Monday, December 10, 2012

What Matters the Most

In 2005, Jason and Jennifer Russo had their first son—a dark-haired, deep-brown-eyed little boy with a big smile. From the beginning, Jace was an energetic adventurer, a bright, outgoing, impetuous child excited to taste and experience life.
Two and a half years later, the Russos had another boy. Sweet, quiet and affectionate, Jonathan had lighter hair than his brother’s and beautiful hazel-brown eyes. Jonathan was happiest when he was with his family; at any given moment, you could find him in his mother’s arms holding a Thomas the Train toy in one hand and an Oreo® cookie in the other.
Melaleuca brothersWhere Jace was the lead explorer, his younger brother was the consummate sidekick, and the two were inseparable friends as well as brothers. If Jonathan wasn’t shadowing his mother while she worked in the kitchen, he was playing with trains with his older brother or following him and his school friends around the house. Though Jonathan’s amiable personality made him a natural friend to everyone, he saved his deepest loyalties for Jace.
At one point, Jace enrolled in an age-4-and-up karate class. After a year of watching his brother, Jonathan asked to do karate as well. On March 3rd, 2011, the instructor gave his permission, and Jonathan excitedly stepped on the mat for the first time. He grinned proudly as he followed the practice routine next to his brother, and Jason and Jen smiled to each other as they watched their boys together on the mat.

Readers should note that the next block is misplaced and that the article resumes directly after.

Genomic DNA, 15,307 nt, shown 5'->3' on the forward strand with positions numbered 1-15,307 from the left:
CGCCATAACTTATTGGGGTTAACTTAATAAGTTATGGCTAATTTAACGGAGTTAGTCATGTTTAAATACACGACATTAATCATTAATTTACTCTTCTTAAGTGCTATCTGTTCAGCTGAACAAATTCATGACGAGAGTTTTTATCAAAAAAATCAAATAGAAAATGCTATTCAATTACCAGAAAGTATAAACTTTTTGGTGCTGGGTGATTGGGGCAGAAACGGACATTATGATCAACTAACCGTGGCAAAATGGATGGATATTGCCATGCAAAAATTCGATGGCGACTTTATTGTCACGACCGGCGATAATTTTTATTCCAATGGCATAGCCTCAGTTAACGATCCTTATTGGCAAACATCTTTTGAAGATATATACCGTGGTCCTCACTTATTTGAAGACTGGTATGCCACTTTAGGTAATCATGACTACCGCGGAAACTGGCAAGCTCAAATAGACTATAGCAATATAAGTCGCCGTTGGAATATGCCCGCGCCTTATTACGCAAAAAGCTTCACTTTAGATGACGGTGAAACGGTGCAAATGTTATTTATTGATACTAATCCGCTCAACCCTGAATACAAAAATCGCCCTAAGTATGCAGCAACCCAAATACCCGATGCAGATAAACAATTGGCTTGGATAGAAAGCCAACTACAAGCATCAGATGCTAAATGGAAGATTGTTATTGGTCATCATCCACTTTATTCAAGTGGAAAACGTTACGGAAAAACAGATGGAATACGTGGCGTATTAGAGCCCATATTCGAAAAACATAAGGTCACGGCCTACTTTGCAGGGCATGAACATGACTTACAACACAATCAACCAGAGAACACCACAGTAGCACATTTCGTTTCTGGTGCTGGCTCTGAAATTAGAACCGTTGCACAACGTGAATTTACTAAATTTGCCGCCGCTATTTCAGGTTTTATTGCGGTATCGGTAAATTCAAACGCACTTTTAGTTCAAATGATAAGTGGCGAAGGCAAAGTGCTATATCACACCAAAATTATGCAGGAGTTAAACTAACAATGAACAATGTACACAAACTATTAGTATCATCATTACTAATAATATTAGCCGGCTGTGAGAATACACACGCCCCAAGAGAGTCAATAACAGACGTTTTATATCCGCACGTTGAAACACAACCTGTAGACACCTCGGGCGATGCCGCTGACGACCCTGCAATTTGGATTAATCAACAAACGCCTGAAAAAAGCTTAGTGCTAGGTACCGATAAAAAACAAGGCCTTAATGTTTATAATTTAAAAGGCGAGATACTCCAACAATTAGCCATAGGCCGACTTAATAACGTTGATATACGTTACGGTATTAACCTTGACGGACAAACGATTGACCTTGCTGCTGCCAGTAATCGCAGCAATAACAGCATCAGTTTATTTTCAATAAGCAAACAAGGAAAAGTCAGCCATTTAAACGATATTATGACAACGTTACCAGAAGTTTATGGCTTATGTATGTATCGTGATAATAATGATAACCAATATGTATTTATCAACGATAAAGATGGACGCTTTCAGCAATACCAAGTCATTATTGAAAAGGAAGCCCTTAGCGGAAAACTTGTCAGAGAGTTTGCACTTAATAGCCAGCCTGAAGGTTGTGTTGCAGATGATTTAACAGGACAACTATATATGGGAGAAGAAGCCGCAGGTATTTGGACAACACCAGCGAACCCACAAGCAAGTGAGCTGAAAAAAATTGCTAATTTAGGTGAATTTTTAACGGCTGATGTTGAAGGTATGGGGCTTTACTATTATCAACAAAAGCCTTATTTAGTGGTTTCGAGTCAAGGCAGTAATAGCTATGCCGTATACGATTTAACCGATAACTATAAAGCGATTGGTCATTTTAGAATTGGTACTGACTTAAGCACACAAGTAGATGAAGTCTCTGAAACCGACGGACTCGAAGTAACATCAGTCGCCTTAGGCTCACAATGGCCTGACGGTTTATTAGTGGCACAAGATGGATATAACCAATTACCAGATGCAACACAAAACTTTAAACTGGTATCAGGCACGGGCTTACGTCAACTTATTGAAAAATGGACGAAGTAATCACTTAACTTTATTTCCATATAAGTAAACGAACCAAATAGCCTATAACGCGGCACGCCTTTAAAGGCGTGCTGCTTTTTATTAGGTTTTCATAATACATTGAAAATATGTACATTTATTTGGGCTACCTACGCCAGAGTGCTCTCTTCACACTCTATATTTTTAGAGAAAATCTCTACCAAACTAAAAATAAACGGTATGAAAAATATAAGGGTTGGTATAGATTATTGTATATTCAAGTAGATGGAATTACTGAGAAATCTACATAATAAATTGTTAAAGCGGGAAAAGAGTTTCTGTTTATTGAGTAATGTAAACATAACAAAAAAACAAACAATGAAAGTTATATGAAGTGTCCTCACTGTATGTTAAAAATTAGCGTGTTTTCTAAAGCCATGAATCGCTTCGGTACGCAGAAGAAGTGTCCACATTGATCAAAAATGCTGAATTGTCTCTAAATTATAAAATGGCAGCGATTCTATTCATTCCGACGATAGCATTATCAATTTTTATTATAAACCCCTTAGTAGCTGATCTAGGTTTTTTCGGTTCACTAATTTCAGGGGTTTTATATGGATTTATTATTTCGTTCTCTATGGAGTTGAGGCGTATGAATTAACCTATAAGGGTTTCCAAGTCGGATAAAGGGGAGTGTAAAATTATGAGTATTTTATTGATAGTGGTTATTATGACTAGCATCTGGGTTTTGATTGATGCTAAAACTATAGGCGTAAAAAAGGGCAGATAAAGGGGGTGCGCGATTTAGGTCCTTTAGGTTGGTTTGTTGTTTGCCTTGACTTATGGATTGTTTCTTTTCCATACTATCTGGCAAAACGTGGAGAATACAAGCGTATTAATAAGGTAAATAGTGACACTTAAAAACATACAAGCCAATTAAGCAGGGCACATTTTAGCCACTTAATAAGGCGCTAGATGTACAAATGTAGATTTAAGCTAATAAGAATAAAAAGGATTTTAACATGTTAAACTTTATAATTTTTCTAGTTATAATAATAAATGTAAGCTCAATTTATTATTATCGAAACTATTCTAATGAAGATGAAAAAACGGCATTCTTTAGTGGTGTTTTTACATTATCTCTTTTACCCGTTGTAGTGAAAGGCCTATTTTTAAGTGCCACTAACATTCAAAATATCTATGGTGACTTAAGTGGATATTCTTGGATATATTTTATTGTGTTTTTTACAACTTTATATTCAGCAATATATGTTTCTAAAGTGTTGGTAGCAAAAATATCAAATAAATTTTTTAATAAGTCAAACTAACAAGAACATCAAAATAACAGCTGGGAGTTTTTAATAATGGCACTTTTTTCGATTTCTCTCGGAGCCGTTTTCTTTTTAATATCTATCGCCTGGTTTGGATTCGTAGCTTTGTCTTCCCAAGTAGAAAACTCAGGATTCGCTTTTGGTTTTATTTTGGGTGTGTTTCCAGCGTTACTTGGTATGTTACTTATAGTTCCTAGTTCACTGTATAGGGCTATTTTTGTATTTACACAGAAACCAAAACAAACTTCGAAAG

The Russos were happy, but financial constraints sometimes made life stressful. To keep their family budget from imploding, Jason worked overtime. And when the state gave him (and most other state employees) a pay cut in January 2011, Jason worked even more until it seemed as if work was all he ever did.
“Some days Jason would leave in the morning before our boys got up,” Jen says, “and then he’d come home after they were in bed.”
In January 2011, two of Jen’s elementary school friends, Brooke Paulin and Melissa Markiewicz, reconnected with her and told her about Melaleuca. Jen enrolled, though Jason wasn’t enamored with the idea at first.
“He told me it was okay, ‘as long as it doesn’t cost us any more money,’” Jen remembers.

After sampling the products, Jen knew she couldn’t just keep Melaleuca to herself. In February 2011, she enrolled a dozen or so customers, advanced to Director II and started her Melaleuca business.

A few weeks later, the day after Jonathan was granted his wish at Jace’s karate class, Jason and Jen awoke at 6:30 a.m. to the sound of their youngest son crying. From when he was 18 months old, Jonathan had experienced a series of overwhelming headaches. But the doctors’ diagnoses were always “allergies” or “anxiety,” and the remedies never seemed to relieve the pain.
On this day in March, Jonathan’s excruciating headache lasted from when he woke up until well into the late afternoon. When even medications couldn’t dull the pain, Jason and Jen decided to take him to the emergency room at a children’s hospital.